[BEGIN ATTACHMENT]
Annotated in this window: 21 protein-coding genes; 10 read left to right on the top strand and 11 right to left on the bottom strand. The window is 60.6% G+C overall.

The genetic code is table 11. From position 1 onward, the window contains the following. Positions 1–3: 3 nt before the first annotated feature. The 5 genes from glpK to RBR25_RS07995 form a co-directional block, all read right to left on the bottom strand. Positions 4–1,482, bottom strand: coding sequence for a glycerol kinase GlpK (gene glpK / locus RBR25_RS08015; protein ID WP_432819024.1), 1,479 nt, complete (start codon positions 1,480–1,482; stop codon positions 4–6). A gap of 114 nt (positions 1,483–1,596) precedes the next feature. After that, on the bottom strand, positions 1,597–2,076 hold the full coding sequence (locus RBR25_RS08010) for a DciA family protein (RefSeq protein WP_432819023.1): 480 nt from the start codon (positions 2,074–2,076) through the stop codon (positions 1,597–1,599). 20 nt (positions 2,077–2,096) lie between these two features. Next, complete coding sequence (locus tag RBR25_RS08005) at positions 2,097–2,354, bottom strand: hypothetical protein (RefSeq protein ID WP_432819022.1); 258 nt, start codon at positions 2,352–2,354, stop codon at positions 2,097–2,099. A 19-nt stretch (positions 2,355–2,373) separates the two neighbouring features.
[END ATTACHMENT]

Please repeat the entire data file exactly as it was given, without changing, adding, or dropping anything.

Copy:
Annotated in this window: 21 protein-coding genes; 10 read left to right on the top strand and 11 right to left on the bottom strand. The window is 60.6% G+C overall.

The genetic code is table 11. From position 1 onward, the window contains the following. Positions 1–3: 3 nt before the first annotated feature. The 5 genes from glpK to RBR25_RS07995 form a co-directional block, all read right to left on the bottom strand. Positions 4–1,482, bottom strand: coding sequence for a glycerol kinase GlpK (gene glpK / locus RBR25_RS08015; protein ID WP_432819024.1), 1,479 nt, complete (start codon positions 1,480–1,482; stop codon positions 4–6). A gap of 114 nt (positions 1,483–1,596) precedes the next feature. After that, on the bottom strand, positions 1,597–2,076 hold the full coding sequence (locus RBR25_RS08010) for a DciA family protein (RefSeq protein WP_432819023.1): 480 nt from the start codon (positions 2,074–2,076) through the stop codon (positions 1,597–1,599). 20 nt (positions 2,077–2,096) lie between these two features. Next, complete coding sequence (locus tag RBR25_RS08005) at positions 2,097–2,354, bottom strand: hypothetical protein (RefSeq protein ID WP_432819022.1); 258 nt, start codon at positions 2,352–2,354, stop codon at positions 2,097–2,099. A 19-nt stretch (positions 2,355–2,373) separates the two neighbouring features.